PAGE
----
The Yucatan chopped spinach salad, a longtime favorite on his menu, has been adapted for home cooks in his new cookbook: a lively melange of baby spinach, avocados, jalapeños and tomatoes, coated with a tangy cilantro and lime dressing and garnished with crushed tortilla chips.

We also selected a sure-to-score dish from the Weight Watchers All-Time Favorites cookbook: Thai Chicken Satay skewers, proving that you needn't forfeit your favorite foods in favor of boring carrot sticks and watery lite beers. (See accompanying recipes for all the above dishes.)

David Zinczenko, editor of Men's Health magazine and author of Eat This Not That! (Rodale), also believes that with some simple menu tweaking, you can keep calories and fats under control on game days.

Some of the tips from his book include:

As much as we love them, nachos with cheese can tally nearly 700 calories, 38 grams of fat and 1,600 milligrams of sodium. Keep the cheese on the side and use it sparingly.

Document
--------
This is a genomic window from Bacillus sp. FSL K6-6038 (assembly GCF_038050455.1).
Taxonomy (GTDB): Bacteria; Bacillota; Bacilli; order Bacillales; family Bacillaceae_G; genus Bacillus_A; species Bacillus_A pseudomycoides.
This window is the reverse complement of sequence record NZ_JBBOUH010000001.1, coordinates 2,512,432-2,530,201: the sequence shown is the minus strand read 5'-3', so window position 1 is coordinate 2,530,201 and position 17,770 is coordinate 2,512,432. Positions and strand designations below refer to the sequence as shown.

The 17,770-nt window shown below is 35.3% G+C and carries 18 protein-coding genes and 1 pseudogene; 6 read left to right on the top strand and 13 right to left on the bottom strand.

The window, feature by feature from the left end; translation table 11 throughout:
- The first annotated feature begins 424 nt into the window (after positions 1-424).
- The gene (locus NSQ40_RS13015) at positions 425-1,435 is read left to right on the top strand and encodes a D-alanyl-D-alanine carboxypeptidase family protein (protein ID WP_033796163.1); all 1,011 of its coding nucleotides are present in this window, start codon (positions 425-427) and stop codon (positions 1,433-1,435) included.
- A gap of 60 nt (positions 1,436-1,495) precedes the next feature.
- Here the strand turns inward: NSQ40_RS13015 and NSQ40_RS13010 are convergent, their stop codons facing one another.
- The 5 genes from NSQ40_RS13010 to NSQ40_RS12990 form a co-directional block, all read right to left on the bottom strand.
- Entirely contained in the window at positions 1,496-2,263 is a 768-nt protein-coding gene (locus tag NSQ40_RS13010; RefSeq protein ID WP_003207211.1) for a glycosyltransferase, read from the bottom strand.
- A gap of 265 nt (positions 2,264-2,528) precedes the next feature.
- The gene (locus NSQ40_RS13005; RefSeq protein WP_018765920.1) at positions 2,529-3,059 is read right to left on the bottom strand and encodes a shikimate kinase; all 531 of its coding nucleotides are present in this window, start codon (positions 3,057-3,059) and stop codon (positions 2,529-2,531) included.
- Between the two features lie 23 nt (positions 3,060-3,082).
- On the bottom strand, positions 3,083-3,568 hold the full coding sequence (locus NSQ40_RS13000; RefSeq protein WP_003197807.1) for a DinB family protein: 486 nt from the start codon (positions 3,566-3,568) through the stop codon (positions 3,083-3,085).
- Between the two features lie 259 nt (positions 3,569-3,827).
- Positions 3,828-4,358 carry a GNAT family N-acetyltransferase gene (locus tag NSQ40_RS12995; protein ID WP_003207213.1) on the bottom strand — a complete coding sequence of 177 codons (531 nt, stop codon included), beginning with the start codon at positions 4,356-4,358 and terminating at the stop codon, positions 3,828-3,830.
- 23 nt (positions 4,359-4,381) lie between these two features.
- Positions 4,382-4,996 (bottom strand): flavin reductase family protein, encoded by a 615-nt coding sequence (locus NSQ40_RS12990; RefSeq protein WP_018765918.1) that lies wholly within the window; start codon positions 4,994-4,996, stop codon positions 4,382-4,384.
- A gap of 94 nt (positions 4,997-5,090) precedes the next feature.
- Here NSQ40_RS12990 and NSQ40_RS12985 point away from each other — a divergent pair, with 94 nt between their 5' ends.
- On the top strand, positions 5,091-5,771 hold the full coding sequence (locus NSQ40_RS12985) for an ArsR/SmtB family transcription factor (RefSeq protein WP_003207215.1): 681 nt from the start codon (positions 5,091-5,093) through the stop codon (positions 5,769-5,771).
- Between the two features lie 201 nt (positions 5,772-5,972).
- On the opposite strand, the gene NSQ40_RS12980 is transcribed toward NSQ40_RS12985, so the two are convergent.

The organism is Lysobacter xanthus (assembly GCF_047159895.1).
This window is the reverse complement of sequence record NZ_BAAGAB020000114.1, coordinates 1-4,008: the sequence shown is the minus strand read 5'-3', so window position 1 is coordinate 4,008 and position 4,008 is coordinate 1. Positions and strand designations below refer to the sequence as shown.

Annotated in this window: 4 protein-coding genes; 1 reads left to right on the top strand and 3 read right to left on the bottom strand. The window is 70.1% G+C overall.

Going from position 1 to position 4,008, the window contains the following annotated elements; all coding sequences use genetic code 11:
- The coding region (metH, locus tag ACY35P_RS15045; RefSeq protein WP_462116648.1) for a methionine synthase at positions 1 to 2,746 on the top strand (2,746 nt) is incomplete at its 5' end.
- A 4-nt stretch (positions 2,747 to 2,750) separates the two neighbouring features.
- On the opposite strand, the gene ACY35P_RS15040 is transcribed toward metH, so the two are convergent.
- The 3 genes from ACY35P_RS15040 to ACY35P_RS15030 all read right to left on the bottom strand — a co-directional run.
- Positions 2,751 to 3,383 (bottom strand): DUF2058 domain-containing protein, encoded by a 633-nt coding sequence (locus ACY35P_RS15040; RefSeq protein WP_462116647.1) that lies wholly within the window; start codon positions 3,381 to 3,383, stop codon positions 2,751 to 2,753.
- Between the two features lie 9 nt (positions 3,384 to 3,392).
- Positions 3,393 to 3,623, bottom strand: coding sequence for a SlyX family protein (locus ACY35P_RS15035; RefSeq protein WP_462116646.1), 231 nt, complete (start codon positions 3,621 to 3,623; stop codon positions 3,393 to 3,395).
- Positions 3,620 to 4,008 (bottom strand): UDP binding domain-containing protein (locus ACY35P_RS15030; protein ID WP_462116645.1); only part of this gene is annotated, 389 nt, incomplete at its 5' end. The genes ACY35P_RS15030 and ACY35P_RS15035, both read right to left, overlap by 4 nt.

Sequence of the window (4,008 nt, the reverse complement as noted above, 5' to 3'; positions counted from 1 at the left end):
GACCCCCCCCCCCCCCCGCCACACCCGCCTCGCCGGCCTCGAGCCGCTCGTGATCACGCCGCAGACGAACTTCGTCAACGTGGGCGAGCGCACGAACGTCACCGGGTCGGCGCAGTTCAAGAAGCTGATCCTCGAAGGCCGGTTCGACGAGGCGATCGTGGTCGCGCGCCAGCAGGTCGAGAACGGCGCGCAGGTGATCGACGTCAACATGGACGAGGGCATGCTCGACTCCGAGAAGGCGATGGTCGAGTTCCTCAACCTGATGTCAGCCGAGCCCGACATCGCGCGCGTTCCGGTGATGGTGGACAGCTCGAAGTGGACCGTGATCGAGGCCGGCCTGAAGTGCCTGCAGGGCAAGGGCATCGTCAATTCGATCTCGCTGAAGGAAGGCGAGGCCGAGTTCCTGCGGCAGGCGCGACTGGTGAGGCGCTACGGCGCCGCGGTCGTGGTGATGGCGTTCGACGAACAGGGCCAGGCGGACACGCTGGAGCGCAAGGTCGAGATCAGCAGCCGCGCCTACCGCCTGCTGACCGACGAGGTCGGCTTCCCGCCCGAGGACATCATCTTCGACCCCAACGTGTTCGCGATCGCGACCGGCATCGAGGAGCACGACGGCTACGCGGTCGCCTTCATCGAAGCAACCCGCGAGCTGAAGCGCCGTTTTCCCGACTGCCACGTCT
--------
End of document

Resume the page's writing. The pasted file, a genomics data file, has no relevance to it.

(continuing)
Use plain yogurt instead of sour cream as topping or in dips to cut calories. Or substitute guacamole (see recipe) for better nutrient value and heart-smart monounsaturated fats.

In general, at all sporting events, a hot dog with relish, mustard or ketchup (about 280 calories and 15 grams of fat) is a reasonable meal - if you can keep it to one.

If you'd rather not cook, and want to stick with prepared pizza, the national favorite on game day, go with a healthier version. Palermo's Primo Thin frozen pizzas have about one-third less calories and fat per serving than average, and a serving is one-third of the pizza.

At 126 calories, a bottle of Guinness Draught not only tastes great but is competitive with light beers (64 to 120 calories). Limit regular beers (about 139 calories, 12 grams of carbohydrates), ales and stouts (148 to 200 calories and up to 24 grams carbs).